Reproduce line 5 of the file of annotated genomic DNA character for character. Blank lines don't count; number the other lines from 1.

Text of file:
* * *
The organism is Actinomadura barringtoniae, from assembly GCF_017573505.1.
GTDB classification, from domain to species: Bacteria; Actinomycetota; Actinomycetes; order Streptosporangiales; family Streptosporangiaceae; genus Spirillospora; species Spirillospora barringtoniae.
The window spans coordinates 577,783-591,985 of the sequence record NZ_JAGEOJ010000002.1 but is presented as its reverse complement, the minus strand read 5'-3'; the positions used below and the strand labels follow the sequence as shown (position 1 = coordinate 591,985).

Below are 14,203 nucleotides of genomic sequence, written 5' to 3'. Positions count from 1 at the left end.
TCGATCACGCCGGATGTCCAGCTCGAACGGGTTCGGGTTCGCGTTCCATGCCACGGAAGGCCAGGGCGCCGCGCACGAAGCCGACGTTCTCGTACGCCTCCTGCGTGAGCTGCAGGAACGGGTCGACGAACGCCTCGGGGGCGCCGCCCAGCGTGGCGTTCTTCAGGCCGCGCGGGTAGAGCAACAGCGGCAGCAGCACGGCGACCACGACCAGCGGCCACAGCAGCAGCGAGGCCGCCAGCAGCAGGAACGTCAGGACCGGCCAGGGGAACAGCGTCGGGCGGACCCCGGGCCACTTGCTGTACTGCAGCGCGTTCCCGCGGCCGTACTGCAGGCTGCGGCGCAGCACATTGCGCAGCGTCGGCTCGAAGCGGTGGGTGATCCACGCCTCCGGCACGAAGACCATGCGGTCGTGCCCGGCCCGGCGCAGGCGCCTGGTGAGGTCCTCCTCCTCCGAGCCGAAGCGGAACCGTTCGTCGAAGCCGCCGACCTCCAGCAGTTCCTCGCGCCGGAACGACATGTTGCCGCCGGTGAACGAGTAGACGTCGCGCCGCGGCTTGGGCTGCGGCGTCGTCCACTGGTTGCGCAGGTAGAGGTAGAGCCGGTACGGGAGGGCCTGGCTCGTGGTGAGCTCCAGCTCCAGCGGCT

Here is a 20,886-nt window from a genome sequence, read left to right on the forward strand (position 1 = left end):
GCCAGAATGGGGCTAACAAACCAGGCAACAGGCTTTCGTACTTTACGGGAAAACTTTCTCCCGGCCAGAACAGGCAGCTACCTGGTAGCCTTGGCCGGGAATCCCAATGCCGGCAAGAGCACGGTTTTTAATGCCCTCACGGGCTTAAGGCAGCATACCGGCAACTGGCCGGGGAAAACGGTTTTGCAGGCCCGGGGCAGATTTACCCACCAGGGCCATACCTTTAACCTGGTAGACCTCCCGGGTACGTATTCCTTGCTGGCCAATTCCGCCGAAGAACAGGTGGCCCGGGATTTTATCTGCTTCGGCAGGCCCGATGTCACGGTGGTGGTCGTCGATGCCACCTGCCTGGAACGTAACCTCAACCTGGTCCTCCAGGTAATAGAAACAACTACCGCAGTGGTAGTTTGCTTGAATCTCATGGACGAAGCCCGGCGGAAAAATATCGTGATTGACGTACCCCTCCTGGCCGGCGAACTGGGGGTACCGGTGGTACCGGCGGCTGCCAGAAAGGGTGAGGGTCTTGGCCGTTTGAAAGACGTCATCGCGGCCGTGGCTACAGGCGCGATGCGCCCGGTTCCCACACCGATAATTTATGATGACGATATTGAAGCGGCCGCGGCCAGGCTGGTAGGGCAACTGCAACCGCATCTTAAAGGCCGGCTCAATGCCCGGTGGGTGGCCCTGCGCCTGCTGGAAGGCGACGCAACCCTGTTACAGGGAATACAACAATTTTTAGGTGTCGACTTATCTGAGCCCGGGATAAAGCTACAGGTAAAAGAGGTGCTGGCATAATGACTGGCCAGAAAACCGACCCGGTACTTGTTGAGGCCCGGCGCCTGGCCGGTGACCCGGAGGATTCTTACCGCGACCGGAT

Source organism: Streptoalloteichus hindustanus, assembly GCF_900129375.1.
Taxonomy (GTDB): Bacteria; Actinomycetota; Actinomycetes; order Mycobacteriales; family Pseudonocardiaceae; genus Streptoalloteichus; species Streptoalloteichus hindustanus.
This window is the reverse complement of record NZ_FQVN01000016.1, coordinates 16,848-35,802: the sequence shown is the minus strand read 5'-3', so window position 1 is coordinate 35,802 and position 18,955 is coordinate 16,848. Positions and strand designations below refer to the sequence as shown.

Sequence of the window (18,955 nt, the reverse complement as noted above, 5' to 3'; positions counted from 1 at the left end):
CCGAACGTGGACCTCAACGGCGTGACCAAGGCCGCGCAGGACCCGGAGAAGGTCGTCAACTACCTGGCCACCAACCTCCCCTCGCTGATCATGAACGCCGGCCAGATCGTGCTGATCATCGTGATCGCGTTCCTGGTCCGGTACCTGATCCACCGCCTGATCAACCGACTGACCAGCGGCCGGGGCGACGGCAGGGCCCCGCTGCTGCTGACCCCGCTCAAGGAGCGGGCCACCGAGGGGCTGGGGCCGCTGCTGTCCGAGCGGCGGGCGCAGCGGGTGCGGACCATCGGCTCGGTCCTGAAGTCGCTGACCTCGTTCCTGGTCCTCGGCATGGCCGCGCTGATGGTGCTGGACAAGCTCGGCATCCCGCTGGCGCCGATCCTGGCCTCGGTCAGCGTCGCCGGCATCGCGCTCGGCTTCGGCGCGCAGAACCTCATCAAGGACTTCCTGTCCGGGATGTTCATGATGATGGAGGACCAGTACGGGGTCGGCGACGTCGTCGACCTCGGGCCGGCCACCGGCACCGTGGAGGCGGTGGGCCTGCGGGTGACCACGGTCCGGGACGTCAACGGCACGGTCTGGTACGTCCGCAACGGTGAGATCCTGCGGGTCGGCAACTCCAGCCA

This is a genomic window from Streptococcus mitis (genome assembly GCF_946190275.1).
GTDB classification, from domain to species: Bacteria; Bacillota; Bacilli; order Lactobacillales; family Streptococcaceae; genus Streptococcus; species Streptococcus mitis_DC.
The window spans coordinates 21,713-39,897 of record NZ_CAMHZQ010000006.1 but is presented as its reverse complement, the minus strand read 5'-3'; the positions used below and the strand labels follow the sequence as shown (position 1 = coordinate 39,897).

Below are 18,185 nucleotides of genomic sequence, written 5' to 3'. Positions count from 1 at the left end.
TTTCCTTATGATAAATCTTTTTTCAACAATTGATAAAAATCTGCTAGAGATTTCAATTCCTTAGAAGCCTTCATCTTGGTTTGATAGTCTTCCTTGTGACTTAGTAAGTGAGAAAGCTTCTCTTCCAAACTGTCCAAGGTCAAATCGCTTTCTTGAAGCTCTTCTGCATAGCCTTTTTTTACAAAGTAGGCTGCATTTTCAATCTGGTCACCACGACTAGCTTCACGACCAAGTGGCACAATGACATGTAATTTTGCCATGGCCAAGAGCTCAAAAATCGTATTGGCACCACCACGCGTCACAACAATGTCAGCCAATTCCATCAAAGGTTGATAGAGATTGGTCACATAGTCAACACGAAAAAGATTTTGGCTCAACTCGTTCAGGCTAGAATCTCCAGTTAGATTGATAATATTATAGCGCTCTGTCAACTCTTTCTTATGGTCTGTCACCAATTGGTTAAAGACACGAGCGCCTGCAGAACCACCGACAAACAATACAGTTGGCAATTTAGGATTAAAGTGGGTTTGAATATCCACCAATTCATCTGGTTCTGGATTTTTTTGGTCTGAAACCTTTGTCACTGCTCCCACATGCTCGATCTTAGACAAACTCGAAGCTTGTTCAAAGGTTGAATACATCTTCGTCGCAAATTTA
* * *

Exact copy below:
TCGATCACGCCGGATGTCCAGCTCGAACGGGTTCGGGTTCGCGTTCCATGCCACGGAAGGCCAGGGCGCCGCGCACGAAGCCGACGTTCTCGTACGCCTCCTGCGTGAGCTGCAGGAACGGGTCGACGAACGCCTCGGGGGCGCCGCCCAGCGTGGCGTTCTTCAGGCCGCGCGGGTAGAGCAACAGCGGCAGCAGCACGGCGACCACGACCAGCGGCCACAGCAGCAGCGAGGCCGCCAGCAGCAGGAACGTCAGGACCGGCCAGGGGAACAGCGTCGGGCGGACCCCGGGCCACTTGCTGTACTGCAGCGCGTTCCCGCGGCCGTACTGCAGGCTGCGGCGCAGCACATTGCGCAGCGTCGGCTCGAAGCGGTGGGTGATCCACGCCTCCGGCACGAAGACCATGCGGTCGTGCCCGGCCCGGCGCAGGCGCCTGGTGAGGTCCTCCTCCTCCGAGCCGAAGCGGAACCGTTCGTCGAAGCCGCCGACCTCCAGCAGTTCCTCGCGCCGGAACGACATGTTGCCGCCGGTGAACGAGTAGACGTCGCGCCGCGGCTTGGGCTGCGGCGTCGTCCACTGGTTGCGCAGGTAGAGGTAGAGCCGGTACGGGAGGGCCTGGCTCGTGGTGAGCTCCAGCTCCAGCGGCT